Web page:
‘Stick with system’: Harris told after decision to make cervical cancer drug availale to all

Vicky Phelan has said her tumours reduced significantly after taking the drug

A file photograph of CervicalCheck campaigner Vicky Phelan. Photograph: Nick Bradshaw

A file photograph of CervicalCheck campaigner Vicky Phelan. Photograph: Nick Bradshaw

 

The head of the National Centre of Pharmaeconomics, Prof Michael Barry, has said the Minister for Health Simon Harris should “stick with the system” when it comes to approving access to drugs.

Prof Barry was commenting this morning on the decision to make the cervical cancer drug Pembrolizumab (Pembro) available to all women with cervical cancer, not just the 221 affected by the CervicalCheck controversy.

Earlier this month, The Irish Times reported that women with cervical cancer would get access to the drug Pembro under plans being brought forward by Mr Harris.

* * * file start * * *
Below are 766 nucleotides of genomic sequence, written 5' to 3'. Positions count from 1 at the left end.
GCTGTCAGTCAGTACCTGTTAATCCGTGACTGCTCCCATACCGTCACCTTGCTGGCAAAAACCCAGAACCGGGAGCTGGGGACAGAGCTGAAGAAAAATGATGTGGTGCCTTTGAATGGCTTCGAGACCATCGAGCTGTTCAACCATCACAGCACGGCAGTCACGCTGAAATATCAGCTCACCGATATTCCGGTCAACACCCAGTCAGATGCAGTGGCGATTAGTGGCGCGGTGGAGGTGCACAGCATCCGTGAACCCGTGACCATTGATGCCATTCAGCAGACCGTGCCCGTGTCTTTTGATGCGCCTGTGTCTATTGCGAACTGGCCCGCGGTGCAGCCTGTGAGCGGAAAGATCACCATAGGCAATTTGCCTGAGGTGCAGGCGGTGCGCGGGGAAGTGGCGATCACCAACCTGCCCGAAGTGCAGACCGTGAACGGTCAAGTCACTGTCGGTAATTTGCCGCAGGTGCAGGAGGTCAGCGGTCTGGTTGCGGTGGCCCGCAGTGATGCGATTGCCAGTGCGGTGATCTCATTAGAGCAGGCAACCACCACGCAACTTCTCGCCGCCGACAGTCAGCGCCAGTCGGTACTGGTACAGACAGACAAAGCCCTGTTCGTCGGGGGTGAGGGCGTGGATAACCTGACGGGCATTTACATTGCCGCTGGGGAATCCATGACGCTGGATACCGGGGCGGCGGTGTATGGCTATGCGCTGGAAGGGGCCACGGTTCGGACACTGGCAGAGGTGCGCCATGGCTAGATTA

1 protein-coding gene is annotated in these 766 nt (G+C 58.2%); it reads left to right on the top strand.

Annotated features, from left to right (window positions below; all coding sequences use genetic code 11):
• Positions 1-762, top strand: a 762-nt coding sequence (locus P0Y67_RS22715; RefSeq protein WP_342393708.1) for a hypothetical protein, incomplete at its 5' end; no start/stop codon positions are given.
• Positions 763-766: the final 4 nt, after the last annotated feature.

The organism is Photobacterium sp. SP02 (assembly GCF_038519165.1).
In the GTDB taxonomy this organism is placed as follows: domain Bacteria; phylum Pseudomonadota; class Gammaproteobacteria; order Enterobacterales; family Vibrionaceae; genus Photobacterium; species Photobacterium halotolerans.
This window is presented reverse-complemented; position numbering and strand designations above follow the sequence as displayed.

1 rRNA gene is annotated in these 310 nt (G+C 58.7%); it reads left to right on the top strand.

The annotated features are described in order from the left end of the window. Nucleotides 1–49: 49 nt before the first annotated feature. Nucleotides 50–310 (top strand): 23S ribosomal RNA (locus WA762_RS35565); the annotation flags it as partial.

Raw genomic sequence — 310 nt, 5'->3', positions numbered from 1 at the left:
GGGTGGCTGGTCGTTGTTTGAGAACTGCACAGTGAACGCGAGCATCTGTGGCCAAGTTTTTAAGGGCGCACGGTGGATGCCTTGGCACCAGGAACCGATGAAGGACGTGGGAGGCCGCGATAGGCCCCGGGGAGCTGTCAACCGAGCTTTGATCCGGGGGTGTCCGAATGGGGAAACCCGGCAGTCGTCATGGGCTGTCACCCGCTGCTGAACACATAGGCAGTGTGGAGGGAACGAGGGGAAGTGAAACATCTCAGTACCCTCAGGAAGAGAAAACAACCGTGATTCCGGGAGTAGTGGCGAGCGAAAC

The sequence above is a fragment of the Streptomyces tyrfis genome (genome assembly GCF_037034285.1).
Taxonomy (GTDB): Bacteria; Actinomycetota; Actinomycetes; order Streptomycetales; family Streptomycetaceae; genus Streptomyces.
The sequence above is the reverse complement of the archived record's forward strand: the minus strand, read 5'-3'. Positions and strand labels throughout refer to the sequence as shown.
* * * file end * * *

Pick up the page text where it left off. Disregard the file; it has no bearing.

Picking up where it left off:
Speaking on RTÉ’s Morning Ireland, Prof Barry said not everyone responded to the drug, but all patients will now have an opportunity to be treated with it. He thought the decision to make it available to all women with cervical cancer would be seen as “a one off.” He thought it would be best “to stick with the system”.

The decision to approve Pembro for all women with cervical cancer was taken “at Ministerial level”, he added. “Ideally I’d like to see drugs coming through the normal process.”

CervicalCheck campaigner Vicky Phelan has said the drug has proved effective in treating her cancer.

The Pembro treatment costs €8,500 a dose, and the medicine is not currently licensed in Europe for the treatment of cervical cancer, but was provided to Ms Phelan off-licence and to other women caught up in the CervicalCheck scandal. Following access to the drug Ms Phelan has said her tumours reduced significantly.

Prof Barry said that the National Centre of Pharmaeconomics is in a position to negotiate with drug manufacturers to get a better price. There should also be a managed access programme along with prior approval to prescribers.

Any doctor seeking to prescribe drugs costing more than €100,000 per patient would require prior approval.